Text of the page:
In a week when the issue of teenage pregnancy has been back in the media spotlight there has been no mention of the support needed for young parents. Mike White, who runs a service for young parents in Wiltshire, explains why supporting teenage fathers in particular can pay huge dividends in the long run.
Sowing the seeds
Early experience of the Family Nurse Partnership, a joint Department of Health/Department for Children Schools and Families project which offers a structured programme to at-risk, first-time young parents from early pregnancy until the child is two, has shown that it increases the involvement of fathers.
It is quite clear that the FNP offers an important way forward. But although the programme includes fathers-to-be it does not offer them a programme that is specifically theirs. There are some people who recognise the value of engaging with this group of young men. One study quoted a teenage pregnancy worker who said that: “If you can engage young fathers-to-be before their baby is born, you can sow the seeds, whereas coming in later is much harder.”
My own experience of running a course for young dads-to-be in Swindon and Wiltshire for the last five years provides evidence that such an intervention leads to a range of positive outcomes. Because we also run courses for young mums-to-be we have easy access to partners, so they do not constitute a hard-to-reach group. That doesn’t mean that they are all eager to be reached. Although over half of the young men felt relieved when they learnt that they could go on a young dads-to-be course, nearly half of them said that they weren’t sure it would be helpful. However, after they had been on the course over 80% of them said they were more confident about becoming a dad, they all felt that they had learnt a lot, and they all said they felt better about themselves. Over half reported that their partners felt better about them. Furthermore a third said that both sets of expectant grandparents felt better about them as well.
But the benefits don’t stop there. Apart from the obvious practical issues relating to housing, finance, employment, education and training that can be tackled as a result of the relationship that develops between tutor and young father, contact becomes the means of developing longer-term therapeutic relationships with both partners, which becomes the fundamental benefit of this intervention. One young dad has confided that he had been subjected to sexual abuse when he was much younger, and was anxious that this might affect his ability to relate appropriately to his young son. Another expressed considerable anger about his ability to be clear about the identity of his biological father, and has recognised the need to seek counselling because of the impact of his feelings on his familial relationships. Several talk about the difficulties they experience in sustaining their relationships. Partners have talked about the concerns they have about their partner’s anger and inappropriate behaviour. Such disclosures mean that individual and couple work becomes possible, and referrals can be made to other agencies when necessary.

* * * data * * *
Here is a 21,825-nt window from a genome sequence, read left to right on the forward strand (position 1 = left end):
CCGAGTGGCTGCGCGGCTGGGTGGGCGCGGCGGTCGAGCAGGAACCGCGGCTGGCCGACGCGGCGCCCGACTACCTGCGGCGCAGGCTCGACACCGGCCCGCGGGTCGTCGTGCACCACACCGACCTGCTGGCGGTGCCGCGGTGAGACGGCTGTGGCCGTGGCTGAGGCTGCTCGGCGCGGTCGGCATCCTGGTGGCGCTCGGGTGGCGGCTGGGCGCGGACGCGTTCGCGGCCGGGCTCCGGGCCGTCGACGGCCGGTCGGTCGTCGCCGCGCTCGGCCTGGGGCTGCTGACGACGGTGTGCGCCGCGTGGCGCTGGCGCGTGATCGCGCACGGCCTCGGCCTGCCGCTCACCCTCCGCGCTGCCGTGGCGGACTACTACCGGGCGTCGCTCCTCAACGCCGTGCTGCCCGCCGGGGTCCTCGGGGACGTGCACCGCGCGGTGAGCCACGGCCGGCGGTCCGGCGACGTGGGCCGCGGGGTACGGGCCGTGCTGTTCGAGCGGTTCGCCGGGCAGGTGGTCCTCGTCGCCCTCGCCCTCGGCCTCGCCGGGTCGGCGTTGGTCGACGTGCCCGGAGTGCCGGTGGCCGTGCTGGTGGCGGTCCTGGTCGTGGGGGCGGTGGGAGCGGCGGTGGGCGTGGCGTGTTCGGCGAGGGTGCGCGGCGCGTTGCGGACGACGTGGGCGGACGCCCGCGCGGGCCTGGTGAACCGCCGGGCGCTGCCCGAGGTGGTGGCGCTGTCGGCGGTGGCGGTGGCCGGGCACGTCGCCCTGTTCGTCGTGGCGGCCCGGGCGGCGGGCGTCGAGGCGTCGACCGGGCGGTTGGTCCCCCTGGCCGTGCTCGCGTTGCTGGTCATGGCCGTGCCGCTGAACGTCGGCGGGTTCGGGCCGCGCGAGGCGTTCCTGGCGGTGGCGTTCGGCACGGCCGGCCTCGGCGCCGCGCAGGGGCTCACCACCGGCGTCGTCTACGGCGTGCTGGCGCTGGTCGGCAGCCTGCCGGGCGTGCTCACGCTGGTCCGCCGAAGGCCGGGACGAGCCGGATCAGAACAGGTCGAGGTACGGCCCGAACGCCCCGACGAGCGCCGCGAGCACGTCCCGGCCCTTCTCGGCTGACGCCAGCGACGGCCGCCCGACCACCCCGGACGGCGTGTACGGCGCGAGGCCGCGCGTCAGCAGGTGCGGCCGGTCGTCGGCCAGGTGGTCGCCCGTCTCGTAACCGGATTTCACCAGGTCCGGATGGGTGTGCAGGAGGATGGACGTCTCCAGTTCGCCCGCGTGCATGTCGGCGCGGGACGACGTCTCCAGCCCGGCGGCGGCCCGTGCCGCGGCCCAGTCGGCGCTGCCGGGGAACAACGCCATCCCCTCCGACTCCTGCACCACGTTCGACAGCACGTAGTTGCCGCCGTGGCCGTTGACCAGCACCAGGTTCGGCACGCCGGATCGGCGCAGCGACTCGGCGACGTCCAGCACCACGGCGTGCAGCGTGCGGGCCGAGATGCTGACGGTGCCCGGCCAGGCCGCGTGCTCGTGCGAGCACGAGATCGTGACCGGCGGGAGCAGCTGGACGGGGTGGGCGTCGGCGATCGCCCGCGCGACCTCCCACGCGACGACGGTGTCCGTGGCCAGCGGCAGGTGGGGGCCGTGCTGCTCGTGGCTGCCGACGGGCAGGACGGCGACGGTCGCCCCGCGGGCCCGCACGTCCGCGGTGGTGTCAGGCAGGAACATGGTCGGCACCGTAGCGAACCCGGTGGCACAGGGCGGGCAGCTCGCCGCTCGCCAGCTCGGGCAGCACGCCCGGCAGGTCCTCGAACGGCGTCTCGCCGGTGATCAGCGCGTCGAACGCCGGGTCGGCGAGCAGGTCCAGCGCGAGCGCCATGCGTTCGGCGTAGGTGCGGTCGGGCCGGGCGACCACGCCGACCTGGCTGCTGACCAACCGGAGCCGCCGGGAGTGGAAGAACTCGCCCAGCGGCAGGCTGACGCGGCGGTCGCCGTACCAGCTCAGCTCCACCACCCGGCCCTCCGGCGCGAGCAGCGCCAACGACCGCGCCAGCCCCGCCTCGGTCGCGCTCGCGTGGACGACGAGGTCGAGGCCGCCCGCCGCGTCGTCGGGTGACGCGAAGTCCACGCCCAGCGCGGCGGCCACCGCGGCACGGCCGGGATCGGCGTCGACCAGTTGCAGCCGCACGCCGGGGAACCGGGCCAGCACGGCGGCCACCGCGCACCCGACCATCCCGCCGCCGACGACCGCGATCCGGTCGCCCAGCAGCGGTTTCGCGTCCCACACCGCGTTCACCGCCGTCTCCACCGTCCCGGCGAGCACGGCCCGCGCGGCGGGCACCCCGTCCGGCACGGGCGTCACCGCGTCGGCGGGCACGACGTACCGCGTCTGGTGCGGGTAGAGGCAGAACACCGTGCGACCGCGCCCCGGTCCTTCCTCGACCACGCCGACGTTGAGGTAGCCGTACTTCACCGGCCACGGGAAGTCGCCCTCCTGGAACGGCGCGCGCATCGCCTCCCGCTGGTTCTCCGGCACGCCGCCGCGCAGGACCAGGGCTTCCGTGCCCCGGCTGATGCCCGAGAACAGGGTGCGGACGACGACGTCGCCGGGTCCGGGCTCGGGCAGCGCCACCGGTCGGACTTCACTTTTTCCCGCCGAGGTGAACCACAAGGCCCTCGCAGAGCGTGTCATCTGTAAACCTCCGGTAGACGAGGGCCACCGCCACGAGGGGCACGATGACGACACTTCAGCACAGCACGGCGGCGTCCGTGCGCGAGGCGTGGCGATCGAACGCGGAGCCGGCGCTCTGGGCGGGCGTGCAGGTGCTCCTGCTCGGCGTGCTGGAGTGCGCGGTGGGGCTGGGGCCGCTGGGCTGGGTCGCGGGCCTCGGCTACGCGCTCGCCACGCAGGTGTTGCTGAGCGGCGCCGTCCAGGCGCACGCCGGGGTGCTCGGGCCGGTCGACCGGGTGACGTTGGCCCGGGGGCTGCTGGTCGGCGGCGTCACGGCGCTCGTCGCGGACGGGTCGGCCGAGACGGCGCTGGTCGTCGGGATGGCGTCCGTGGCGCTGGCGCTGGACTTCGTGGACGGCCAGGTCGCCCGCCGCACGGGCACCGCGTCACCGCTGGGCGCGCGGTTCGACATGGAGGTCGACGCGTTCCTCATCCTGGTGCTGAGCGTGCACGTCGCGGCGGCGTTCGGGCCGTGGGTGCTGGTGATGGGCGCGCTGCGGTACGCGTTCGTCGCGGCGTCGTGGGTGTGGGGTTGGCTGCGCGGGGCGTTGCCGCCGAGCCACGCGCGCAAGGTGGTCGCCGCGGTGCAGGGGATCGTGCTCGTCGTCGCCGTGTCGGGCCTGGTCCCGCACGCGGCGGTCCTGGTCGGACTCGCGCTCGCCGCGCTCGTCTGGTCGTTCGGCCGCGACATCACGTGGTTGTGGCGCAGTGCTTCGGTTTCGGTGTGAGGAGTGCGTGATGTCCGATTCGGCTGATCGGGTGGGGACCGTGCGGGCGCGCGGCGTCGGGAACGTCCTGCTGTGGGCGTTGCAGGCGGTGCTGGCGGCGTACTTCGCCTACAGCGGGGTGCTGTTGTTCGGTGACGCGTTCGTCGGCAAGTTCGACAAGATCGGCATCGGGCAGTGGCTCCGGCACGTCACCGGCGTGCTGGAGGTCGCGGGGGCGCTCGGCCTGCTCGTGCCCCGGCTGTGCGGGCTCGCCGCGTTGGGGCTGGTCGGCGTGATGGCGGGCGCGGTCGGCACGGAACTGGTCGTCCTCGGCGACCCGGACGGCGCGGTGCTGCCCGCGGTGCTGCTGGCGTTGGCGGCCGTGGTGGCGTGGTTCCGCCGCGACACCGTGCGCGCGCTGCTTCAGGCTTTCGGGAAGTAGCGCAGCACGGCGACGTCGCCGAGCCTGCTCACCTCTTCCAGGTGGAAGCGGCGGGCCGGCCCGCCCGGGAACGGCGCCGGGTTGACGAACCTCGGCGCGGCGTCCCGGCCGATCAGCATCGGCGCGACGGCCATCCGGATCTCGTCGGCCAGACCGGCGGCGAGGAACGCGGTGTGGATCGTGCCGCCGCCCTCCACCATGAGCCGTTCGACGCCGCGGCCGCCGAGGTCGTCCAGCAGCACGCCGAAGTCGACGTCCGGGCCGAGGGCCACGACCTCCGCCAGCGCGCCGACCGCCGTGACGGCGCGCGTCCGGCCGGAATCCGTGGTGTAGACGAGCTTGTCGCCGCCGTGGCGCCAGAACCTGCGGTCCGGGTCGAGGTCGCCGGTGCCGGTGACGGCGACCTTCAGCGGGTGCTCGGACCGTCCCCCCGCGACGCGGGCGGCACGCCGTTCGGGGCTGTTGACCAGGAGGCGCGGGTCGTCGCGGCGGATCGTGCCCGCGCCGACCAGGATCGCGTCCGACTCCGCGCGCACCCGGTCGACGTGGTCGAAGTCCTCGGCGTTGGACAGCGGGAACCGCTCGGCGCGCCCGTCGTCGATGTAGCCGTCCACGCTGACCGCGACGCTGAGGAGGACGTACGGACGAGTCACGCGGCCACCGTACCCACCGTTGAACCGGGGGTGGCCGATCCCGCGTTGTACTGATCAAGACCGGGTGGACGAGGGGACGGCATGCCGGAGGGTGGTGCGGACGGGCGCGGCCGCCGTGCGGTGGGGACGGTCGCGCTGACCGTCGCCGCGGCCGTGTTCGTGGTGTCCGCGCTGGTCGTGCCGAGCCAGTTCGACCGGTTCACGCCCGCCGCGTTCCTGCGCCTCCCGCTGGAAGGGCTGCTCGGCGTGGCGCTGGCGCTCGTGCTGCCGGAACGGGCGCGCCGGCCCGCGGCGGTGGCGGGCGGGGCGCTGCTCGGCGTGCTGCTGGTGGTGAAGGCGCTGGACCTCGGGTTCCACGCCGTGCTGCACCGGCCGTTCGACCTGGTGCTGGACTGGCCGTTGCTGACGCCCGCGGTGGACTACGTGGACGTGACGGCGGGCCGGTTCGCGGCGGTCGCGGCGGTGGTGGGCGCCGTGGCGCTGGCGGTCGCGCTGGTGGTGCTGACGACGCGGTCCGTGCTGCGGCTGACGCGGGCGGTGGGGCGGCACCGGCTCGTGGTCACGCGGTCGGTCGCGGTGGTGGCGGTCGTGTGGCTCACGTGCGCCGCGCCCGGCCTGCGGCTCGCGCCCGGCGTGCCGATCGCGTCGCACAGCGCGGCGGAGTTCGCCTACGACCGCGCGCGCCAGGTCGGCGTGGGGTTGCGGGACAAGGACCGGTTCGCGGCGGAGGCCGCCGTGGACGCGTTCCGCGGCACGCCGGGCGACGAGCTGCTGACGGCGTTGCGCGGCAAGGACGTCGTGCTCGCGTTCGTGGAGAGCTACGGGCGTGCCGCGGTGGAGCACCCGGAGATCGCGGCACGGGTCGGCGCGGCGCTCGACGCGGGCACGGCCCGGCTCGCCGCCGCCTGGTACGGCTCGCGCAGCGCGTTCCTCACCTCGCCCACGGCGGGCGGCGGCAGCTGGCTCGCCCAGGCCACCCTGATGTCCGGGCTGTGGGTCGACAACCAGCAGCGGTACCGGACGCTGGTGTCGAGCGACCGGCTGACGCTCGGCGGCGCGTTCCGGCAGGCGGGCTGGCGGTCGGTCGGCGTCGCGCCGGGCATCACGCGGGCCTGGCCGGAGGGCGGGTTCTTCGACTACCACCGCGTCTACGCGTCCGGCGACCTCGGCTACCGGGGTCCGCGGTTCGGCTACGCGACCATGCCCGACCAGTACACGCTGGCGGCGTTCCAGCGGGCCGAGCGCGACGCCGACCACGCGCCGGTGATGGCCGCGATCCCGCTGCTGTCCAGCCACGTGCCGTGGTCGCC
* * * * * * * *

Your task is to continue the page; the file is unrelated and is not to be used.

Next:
Of the group of young men I am currently working with, over half left school either early or with no significant qualifications, and 60% are NEETs (Not in Education, Employment or Training). Bearing in mind that, at the time these young men were starting secondary school the average boy was well behind the average girl in speaking and listening, literacy and numeracy skills a simple course preparing them for fatherhood gives many of them the first experience of a positive educational experience. It’s therefore no surprise that they feel better about themselves as a result. As one of them said, the course “makes you think about how you could improve yourself and your relationship with (your) partner, parents etc”. The course becomes a way of re-engaging this group of young people in accredited learning programmes.
In addition to the disadvantages arising from low educational achievement many of these young men are further disadvantaged as a result of faulty relationships with their own parents, particularly, but not exclusively, their fathers. One teenage father said that “the relationship I’ve had with my father has affected the way I interact with other people (so) I find it difficult to bond with, and sometimes, appreciate my children”. Three-quarters of them say their fathers have left them and over half of them say they never speak to their fathers.
Their experiences of childhood mean many enter fatherhood with a fierce desire to do a better job than their fathers before them. But they are dogged by educational and emotional disadvantage, which makes their task of being a father and partner all the more difficult, and on-going support all the more important.
However there is not much of it about. Pockets of work are taking place with young dads-to-be. The FNP programme may help to engage more of them. The simple information-giving course of the kind I run, alongside courses for young mums-to-be and young mums, offers another way forward. I don’t believe it matters at this stage which approach workers use, so long as the young men are offered something.
Mike White is director of U-Too. His blog is here.